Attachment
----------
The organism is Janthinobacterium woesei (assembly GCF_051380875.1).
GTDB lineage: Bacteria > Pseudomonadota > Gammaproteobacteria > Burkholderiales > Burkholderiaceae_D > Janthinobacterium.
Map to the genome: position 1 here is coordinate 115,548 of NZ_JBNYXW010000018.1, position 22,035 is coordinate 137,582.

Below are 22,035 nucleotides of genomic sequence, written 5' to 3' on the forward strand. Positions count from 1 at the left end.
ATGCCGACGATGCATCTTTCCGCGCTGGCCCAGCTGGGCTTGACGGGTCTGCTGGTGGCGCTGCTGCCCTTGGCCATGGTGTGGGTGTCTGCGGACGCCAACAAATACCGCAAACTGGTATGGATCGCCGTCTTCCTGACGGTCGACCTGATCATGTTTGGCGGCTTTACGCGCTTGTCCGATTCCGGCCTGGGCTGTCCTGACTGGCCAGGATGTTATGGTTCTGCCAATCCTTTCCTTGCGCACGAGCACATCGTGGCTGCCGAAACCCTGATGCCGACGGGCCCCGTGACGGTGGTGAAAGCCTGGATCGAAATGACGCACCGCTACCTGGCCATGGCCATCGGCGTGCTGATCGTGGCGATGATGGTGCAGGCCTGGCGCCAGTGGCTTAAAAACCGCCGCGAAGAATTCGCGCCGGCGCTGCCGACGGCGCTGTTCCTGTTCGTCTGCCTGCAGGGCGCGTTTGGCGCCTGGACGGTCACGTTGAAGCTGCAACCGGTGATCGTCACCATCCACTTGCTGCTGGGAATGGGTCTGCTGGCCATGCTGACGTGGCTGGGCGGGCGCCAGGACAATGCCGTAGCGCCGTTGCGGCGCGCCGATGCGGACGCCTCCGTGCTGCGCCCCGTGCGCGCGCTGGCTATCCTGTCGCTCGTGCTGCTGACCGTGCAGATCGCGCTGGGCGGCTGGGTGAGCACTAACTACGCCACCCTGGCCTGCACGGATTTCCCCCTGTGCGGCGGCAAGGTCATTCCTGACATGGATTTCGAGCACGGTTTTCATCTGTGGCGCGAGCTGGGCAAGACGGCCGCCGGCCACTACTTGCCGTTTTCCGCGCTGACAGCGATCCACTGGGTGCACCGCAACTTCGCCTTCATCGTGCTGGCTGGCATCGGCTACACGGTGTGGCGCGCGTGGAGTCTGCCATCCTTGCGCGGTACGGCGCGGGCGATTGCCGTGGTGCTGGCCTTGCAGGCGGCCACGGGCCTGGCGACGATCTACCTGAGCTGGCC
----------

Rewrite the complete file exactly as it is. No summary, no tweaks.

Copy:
The organism is Janthinobacterium woesei (assembly GCF_051380875.1).
GTDB lineage: Bacteria > Pseudomonadota > Gammaproteobacteria > Burkholderiales > Burkholderiaceae_D > Janthinobacterium.
Map to the genome: position 1 here is coordinate 115,548 of NZ_JBNYXW010000018.1, position 22,035 is coordinate 137,582.

Below are 22,035 nucleotides of genomic sequence, written 5' to 3' on the forward strand. Positions count from 1 at the left end.
ATGCCGACGATGCATCTTTCCGCGCTGGCCCAGCTGGGCTTGACGGGTCTGCTGGTGGCGCTGCTGCCCTTGGCCATGGTGTGGGTGTCTGCGGACGCCAACAAATACCGCAAACTGGTATGGATCGCCGTCTTCCTGACGGTCGACCTGATCATGTTTGGCGGCTTTACGCGCTTGTCCGATTCCGGCCTGGGCTGTCCTGACTGGCCAGGATGTTATGGTTCTGCCAATCCTTTCCTTGCGCACGAGCACATCGTGGCTGCCGAAACCCTGATGCCGACGGGCCCCGTGACGGTGGTGAAAGCCTGGATCGAAATGACGCACCGCTACCTGGCCATGGCCATCGGCGTGCTGATCGTGGCGATGATGGTGCAGGCCTGGCGCCAGTGGCTTAAAAACCGCCGCGAAGAATTCGCGCCGGCGCTGCCGACGGCGCTGTTCCTGTTCGTCTGCCTGCAGGGCGCGTTTGGCGCCTGGACGGTCACGTTGAAGCTGCAACCGGTGATCGTCACCATCCACTTGCTGCTGGGAATGGGTCTGCTGGCCATGCTGACGTGGCTGGGCGGGCGCCAGGACAATGCCGTAGCGCCGTTGCGGCGCGCCGATGCGGACGCCTCCGTGCTGCGCCCCGTGCGCGCGCTGGCTATCCTGTCGCTCGTGCTGCTGACCGTGCAGATCGCGCTGGGCGGCTGGGTGAGCACTAACTACGCCACCCTGGCCTGCACGGATTTCCCCCTGTGCGGCGGCAAGGTCATTCCTGACATGGATTTCGAGCACGGTTTTCATCTGTGGCGCGAGCTGGGCAAGACGGCCGCCGGCCACTACTTGCCGTTTTCCGCGCTGACAGCGATCCACTGGGTGCACCGCAACTTCGCCTTCATCGTGCTGGCTGGCATCGGCTACACGGTGTGGCGCGCGTGGAGTCTGCCATCCTTGCGCGGTACGGCGCGGGCGATTGCCGTGGTGCTGGCCTTGCAGGCGGCCACGGGCCTGGCGACGATCTACCTGAGCTGGCC